Nintendo has been involved in the video game industry for nearly four decades, and the company hasn’t remained as popular as it has by following other people’s lead. Nearly every generation, Nintendo has led a charge of innovation that has fundamentally reshaped the gaming world. These innovations haven’t always been well received, but Nintendo’s fingerprints are so firmly etched into our industry, that the company is arguably the most important figure in it. In honor of Nintendo’s official confirmation that it will reveal its next video game system at this year’s E3, we thought it was time to look back at the company’s innovative history.

1980: Game & Watch
Mattel may have beaten Nintendo to the punch with its 1977 release Auto Race, but Nintendo is credited as the company that made handheld gaming popular. Unlike other handheld electronics of the day, Nintendo’s Game & Watch systems were highly portable, had great battery mileage, and – most importantly – were entertaining. Where most electronic games used LED displays, Game & Watch systems used LCD screens, which gave players a higher level of screen detail and allowed Nintendo to use compact watch batteries. Later versions of Game & Watch even featured dual screens and compact foldaway designs – both iconic features of Nintendo’s popular DS and 3DS systems.

1985: NES
The NES’s greatest achievement may be the fact that it brought the video game industry back from the brink of death. The late ‘70s and early ‘80s were the Wild West of the video game industry. Video game publishers and manufacturers had no idea what they were doing, and many of them had only gotten involved in the industry because they believed there was a great deal of money to be made in this new form of electronic entertainment. As a result, tons of cheap, low-quality, unlicensed software began flooding the market. The NES’s greatest innovation, therefore, might not have been hardware related; Nintendo reinvented how software was managed – thereby changing how video game makers approached their craft.

When the NES arrived on the scene in the mid-‘80s, Nintendo started putting a Seal of Quality badge on their games. Thanks to the NES’s region lockout chips, the publisher was also able to begin managing the amount of third party software released on its console. When Nintendo started to care about the games released on their system, suddenly so did their consumers.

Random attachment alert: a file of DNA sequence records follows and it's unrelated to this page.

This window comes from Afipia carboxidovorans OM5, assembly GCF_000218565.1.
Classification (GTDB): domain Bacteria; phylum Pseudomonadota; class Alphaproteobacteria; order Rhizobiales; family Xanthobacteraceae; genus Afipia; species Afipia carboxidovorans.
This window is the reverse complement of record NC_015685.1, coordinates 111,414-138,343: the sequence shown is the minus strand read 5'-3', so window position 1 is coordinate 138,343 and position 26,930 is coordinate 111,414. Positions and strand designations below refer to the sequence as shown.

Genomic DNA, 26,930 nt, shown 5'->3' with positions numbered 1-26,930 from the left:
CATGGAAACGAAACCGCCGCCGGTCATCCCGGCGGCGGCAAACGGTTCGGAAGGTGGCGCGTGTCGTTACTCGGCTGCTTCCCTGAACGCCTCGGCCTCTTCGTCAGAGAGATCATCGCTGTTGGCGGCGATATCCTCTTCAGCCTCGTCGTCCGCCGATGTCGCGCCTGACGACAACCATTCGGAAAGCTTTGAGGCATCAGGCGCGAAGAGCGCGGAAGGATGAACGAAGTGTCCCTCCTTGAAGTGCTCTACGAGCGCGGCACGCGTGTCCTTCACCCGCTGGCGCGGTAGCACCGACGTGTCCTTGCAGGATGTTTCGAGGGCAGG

The problem was that Nintendo had to first convince some early adopters to purchase their machine. In doing so, Nintendo all but invented the peripheral market. When Nintendo first started marketing their NES system, many believed that the video game fad had run its course, and retailers were reluctant to put another video game system on store shelves. To combat public opinion, Nintendo packaged their NES consoles with a robotic accessory named R.O.B. (Robotic Operating Buddy). Many retailers ordered the NES on faith that the market for toy robots would always be strong. R.O.B. was only compatible with a few sub-par titles, but by the time consumers were playing those titles, the robot had already done his job. R.O.B. acted as a kind of Trojan horse to get NES systems into people’s homes in the first place. Furthermore, Nintendo’s robotic accessory acted as a kind of precursor to all the other guitar, skateboard, and Power Glove peripherals that have saturated the market throughout the years.

One of the final NES innovations was the system’s controller. It may be hard to believe now, but 30 years ago no one understood how players should interact with their video game systems. Many of the early controllers were a mess of dials, roller balls, and knobs. The NES controller, on the other hand, fit neatly into players’ hands. Gamers could easily hit every button on the controller without moving adjusting their grip or twisting the controller underneath them.

Even the unit’s d-pad seemed novel at the time. While joysticks of the day have a lot in common with modern analog sticks, Nintendo’s directional pad was the most elegant way to play 2D titles of the era. Nintendo went so far as to patent the technology behind its d-pad, so that all of its competitors would have to come up with their own cross pad designs. This is why most other d-pads pale in comparison (we’re looking at you Microsoft).

Further advances followed in the years to come. For example, Nintendo began experimenting with manufacturing cartridges with built-in batteries, allowing players to save their games for the first time. But you hardly need stronger evidence to prove that the NES was one of the most – if not the most – important pieces of gaming hardware in history.